Latest News

Our View: Turning a blind eye to crime just isn’t right

“We deserve peace too”, mother frustrated with Stanislaus justice system

Adjusted for population, murder cases here remain twice as high as the statewide average, according to data gathered from 50 of California’s 58 counties in a new Bee analysis. And old Stanislaus murder cases, defined as waiting five years or more
Up Next
Adjusted for population, murder cases here remain twice as high as the statewide average, according to data gathered from 50 of California’s 58 counties in a new Bee analysis. And old Stanislaus murder cases, defined as waiting five years or more

It’s hard to believe that we’ve come to a point where some criminals in Stanislaus County are arrested but not held accountable in the courts.

Not because they’re innocent, or because they have slick lawyers. They aren’t being prosecuted because the prosecutors are choosing not to prosecute.

A few weeks ago, District Attorney Birgit Fladager decided her office no longer will file charges for some low-level crimes like drug possession or driving without a valid license. It’s a conscious choice, she says, because she simply doesn’t have enough prosecutors for all the work there is to do, and she would rather focus on the more important stuff.

Word like this gets around fast. It’s a fair bet many offenders are breathing a little easier and becoming a little bolder, knowing that the long arm of the law just got shorter.

That’s an alarming thought. Removing a deterrent — the fear that you just might do the time, if you do the crime — makes our streets and neighborhoods more dangerous, to some degree. We certainly don’t need that.

Fladager has been dealing with this problem nearly since she was first elected in 2006. The economy tanked a couple of years later and she was forced to tighten the fiscal belt, losing people and positions as agencies all over struggled to provide essential services with much less money.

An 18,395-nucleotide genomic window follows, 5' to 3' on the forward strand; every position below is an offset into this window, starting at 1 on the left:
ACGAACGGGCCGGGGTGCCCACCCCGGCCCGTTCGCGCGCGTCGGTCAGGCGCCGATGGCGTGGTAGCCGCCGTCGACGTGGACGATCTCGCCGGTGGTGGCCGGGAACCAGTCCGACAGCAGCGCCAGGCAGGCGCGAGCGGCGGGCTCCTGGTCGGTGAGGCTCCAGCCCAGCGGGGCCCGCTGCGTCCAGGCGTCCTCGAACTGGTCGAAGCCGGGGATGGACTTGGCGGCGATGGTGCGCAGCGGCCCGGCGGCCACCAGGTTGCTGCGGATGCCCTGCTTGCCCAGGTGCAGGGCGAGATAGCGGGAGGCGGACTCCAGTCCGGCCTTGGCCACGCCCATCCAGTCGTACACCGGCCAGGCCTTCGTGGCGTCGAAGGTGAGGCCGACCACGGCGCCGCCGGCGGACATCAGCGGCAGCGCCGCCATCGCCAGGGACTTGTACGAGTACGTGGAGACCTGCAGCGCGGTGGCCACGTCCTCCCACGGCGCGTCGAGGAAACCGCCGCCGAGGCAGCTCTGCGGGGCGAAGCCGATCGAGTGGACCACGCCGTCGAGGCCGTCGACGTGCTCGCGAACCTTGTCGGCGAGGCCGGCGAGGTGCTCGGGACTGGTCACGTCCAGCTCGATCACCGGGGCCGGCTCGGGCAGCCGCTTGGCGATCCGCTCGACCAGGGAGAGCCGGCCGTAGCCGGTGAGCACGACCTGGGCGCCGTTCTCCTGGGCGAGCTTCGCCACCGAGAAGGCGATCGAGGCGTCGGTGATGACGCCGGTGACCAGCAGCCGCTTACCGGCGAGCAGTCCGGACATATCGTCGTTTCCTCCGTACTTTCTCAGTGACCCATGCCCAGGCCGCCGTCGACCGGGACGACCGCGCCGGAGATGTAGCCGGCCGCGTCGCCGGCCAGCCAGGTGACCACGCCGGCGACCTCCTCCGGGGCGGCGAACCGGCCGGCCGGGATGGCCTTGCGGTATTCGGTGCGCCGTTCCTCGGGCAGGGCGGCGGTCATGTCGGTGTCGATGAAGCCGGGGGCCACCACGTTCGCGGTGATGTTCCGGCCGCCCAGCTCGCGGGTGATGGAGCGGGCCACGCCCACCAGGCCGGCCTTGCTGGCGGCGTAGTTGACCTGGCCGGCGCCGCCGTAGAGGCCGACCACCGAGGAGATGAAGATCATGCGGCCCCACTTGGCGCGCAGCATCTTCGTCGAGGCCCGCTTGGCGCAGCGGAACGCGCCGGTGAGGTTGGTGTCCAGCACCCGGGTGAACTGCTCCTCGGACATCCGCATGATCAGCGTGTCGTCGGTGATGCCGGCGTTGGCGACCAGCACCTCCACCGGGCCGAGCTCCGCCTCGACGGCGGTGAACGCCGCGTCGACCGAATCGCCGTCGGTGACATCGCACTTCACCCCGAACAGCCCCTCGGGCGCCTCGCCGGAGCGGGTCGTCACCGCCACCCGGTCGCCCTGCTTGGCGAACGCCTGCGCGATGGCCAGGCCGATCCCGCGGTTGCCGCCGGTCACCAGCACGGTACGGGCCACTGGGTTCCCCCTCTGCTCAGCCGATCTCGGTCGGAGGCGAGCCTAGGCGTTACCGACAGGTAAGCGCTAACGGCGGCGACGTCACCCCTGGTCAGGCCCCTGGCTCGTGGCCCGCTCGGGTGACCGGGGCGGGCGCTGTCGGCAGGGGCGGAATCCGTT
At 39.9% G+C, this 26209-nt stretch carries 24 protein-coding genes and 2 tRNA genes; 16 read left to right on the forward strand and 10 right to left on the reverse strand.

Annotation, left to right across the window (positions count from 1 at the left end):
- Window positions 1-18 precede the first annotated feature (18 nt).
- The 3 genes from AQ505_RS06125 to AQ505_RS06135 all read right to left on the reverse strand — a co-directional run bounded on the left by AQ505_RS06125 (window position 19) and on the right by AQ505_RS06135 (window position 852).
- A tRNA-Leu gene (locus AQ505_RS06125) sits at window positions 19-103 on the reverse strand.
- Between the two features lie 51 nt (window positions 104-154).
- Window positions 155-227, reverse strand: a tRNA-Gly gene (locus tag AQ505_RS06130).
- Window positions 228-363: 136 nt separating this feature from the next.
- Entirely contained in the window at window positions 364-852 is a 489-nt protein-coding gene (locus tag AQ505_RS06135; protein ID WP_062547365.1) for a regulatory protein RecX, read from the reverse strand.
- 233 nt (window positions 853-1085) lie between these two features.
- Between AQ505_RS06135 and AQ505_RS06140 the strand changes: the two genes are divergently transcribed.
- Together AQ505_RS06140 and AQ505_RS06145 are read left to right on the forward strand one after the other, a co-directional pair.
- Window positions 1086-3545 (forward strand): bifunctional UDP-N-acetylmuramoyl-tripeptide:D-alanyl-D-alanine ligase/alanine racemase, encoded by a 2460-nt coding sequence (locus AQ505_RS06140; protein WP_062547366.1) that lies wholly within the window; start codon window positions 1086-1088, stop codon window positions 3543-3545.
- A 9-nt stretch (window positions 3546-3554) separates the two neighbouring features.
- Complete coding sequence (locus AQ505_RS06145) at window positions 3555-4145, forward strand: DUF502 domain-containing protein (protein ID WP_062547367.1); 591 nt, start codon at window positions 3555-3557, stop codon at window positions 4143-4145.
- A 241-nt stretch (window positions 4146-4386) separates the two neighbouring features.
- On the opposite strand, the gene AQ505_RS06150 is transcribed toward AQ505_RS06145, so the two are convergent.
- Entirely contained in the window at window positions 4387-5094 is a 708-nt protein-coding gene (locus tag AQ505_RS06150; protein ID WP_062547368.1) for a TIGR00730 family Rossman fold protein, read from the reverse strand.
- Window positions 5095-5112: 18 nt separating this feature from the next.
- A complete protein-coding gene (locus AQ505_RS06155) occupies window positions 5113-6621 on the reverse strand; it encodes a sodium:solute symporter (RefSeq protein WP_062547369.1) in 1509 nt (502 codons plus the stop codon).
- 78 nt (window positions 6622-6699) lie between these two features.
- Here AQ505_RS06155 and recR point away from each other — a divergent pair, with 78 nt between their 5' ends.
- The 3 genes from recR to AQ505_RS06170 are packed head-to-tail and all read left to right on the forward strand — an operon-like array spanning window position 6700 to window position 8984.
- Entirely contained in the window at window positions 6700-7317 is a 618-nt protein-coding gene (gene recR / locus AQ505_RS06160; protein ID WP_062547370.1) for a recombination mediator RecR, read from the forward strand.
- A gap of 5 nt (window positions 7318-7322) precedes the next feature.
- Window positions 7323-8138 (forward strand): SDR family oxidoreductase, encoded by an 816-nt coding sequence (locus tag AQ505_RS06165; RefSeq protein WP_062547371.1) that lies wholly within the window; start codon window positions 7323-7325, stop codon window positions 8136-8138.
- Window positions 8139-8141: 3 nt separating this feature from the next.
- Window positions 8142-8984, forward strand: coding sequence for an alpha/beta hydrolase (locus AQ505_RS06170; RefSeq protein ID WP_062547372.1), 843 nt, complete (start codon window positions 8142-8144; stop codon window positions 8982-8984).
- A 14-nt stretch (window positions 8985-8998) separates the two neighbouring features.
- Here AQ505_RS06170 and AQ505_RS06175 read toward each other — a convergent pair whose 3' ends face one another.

Her staffing shortages were highlighted in previous Modesto Bee reports on a disturbing backlog of murder cases, many waiting years to come to trial. And Fladager’s political opponents, while campaigning last year, harped on the exodus of attorneys from her struggling agency, although she succeeded on Election Day.

Now that economic conditions have more or less stabilized, Fladager is free to fill vacancies. But when her office recruits, few bite, so she’s having trouble filling nine openings on a staff of 50 prosecutors. She has lost some to other counties that simply pay more. Our neighbor to the north — San Joaquin County, comparable in many ways — pays starting deputy district attorneys more than $74,000 a year, compared to $68,000 here, and an experienced prosecutor can expect $159,000 there, compared to a maximum of $141,000 here.

Fladager says she and county administrators are coming up with a plan to attract and retain prosecutors. Meanwhile, a somewhat lightened load doesn’t mean prosecutors are going home early now, she said. “This is not something we wanted to do at all. We just needed to take some steps to get immediate relief.” This is temporary, she says, lasting maybe a few months.

Law enforcement agencies didn’t want this either.

“We have a lot of issues in our community because of drug use and abuse,” Modesto Police Chief Galen Carroll said. “I don’t want people in the city of Modesto thinking it’s a free-for-all and they can do whatever they want. That’s the wrong message.”

He and Stanislaus Sheriff Jeff Dirkse are telling their officers to continue making arrests, even if it goes no further.

“Whether (Fladager) files or doesn’t file charges won’t change how we do our job,” Dirkse said.

It seems silly, though, to go through the motions. Who loads the washer, but doesn’t push the “on” button? Or drives to the bowling alley, but doesn’t get out of the car?

And it certainly seems less safe.

  Comments